Find Hotel Deals in Washington (WAS)

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Where to Stay in Washington

The majority of Washington D.C.’s must-see sights are within a fairly limited geographic area, and with the city’s sophisticated mass transit system and pedestrian-friendly streets, it can be easy to explore the area no matter where your home base is. So when you’re seeking out the Washington D.C. hotel deals that are right for you, it’s fine to focus on value and amenities knowing that you can efficiently get around from just about anywhere you can find available lodging.

Downtown D.C. is scattered with accommodations ranging from upscale luxury hotels to historic bed and breakfasts. This large, centralized section of town is anchored at the south end by the White House and includes the National Geographic Museum. To the southeast of Downtown, a handful of hotels offer great views of the Capitol Building and convenient pedestrian access to Capitol Hill.

Many more hotels are available to the north and west of Downtown D.C., however. The Foggy Bottom neighborhood lies to the west, on the banks of the Potomac, and has a small but diverse mix of hotels. As the neighborhood blends into the West End farther north, lodging options become more numerous and have more character. Even farther northwest is Dupont Circle, home to Embassy Row and several of the most popular hotels in town.

Washington Hotel Tips

Modern luxury hotels aren’t hard to come by in the Midtown section of Downtown D.C., the Foggy Bottom/West End area or in Georgetown, slightly farther west. Economy chain hotels are less common throughout the area than in many other cities, but you can still find affordable rates on comfortable accommodations from private hoteliers.

Historic hotels and B&Bs can be found all throughout central D.C. and just north of Capitol Hill. What some of these properties lack in modern amenities, they make up for in unique character and stories of famous former guests.

Washington Hotel Recommendations

For the true Washington D.C. experience, the Willard InterContinental Washington may be the best place to stay. As if its beyond-compare décor and gourmet dining weren’t enough, the Willard has hosted nearly every U.S. President since Franklin Pierce. Mark Twain wrote two books while staying here, and Dr. Martin Luther King, Jr. retired in its rooms the evening after his “I Have a Dream” speech.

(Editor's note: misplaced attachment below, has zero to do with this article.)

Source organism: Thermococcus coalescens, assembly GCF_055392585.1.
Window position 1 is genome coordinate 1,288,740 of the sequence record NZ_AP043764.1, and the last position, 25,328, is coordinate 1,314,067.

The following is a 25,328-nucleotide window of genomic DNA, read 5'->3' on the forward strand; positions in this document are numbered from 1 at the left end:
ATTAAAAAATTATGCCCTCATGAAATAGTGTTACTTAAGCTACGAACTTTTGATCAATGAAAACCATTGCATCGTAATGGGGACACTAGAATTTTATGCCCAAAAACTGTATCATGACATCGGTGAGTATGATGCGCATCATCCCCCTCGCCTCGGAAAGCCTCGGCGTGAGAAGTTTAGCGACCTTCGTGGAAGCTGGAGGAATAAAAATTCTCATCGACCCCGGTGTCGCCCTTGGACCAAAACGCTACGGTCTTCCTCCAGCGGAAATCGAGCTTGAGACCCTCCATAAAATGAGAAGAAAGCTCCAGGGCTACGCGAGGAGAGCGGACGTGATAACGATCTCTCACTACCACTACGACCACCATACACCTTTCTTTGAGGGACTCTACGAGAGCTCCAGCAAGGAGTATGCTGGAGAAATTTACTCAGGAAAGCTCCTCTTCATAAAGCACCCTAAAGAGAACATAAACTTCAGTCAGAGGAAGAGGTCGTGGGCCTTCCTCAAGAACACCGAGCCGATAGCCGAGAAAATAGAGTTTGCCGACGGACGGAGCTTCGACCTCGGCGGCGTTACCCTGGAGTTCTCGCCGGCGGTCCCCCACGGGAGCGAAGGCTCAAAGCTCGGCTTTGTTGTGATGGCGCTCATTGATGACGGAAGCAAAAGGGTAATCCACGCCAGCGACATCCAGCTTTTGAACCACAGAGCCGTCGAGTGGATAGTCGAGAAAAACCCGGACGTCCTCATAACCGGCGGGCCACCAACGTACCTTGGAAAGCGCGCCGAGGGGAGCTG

Perhaps the city’s finest hotel, located on the border of Georgetown, is the Four Seasons. Its rooms combine classic elegance with the latest electronics, and its concierges recognize all guests and greet them by name. In the lobby, a Michael Mina fine dining restaurant serves some of the most inventive meals in town.

Downtown’s Hotel Monaco presents a range of accommodations that includes exorbitant luxury suites and relatively economical rooms. Half of the property was designed by Thomas Walter, who helped design the Capitol Building, and the other half was designed by Robert Mills, the architect of the Washington Monument. Among its quirky perks: a companion goldfish in your room, upon request.

The Latham Hotel in Georgetown is also designed with a certain formal elegance, which is elevated by the on-site Citronelle, one of D.C.’s most popular French restaurants. Yet despite its level of luxury and premier location, the more modest rooms at the Latham are some of the most competitively priced in the city.

Washington Transportation

When the weather is pleasant, Washington D.C. is a fun and beautiful city to explore on foot. The largest share of monuments, museums and nightlife districts are also concentrated in the west and northwest sections of the city, making it possible to walk among multiple attractions without completely wearing yourself out.

But when you do need to hitch a ride, the capital’s extensive rail system is easily the best way to travel. Metrorail cards are available at fare machines at every stop, where you’ll also find information kiosks that distribute handy pocket guides with maps and instructions. If you plan to rely heavily on the Metrorail during your stay, consider purchasing a 7-day unlimited ride pass. And if your flight to Washington D.C. lands at Reagan National Airport, you can bypass the taxi stand and jump on the Metro without even going outside.

On the surface streets, the Metrobus transit system is equally impressive. While slower than the rail, it may offer more direct routes depending on your desired destination. But in order to determine the best route, you’ll need a Metrobus system map; the easiest way to obtain one is to request it online through the Metrobus website in advance of your trip.

Taxis also circulate the city regularly. During the day, you may see more of them downtown and near Capitol Hill, and at night, cabbies look for fares in popular nightlife districts like Adams-Morgan and Dupont Circle. 
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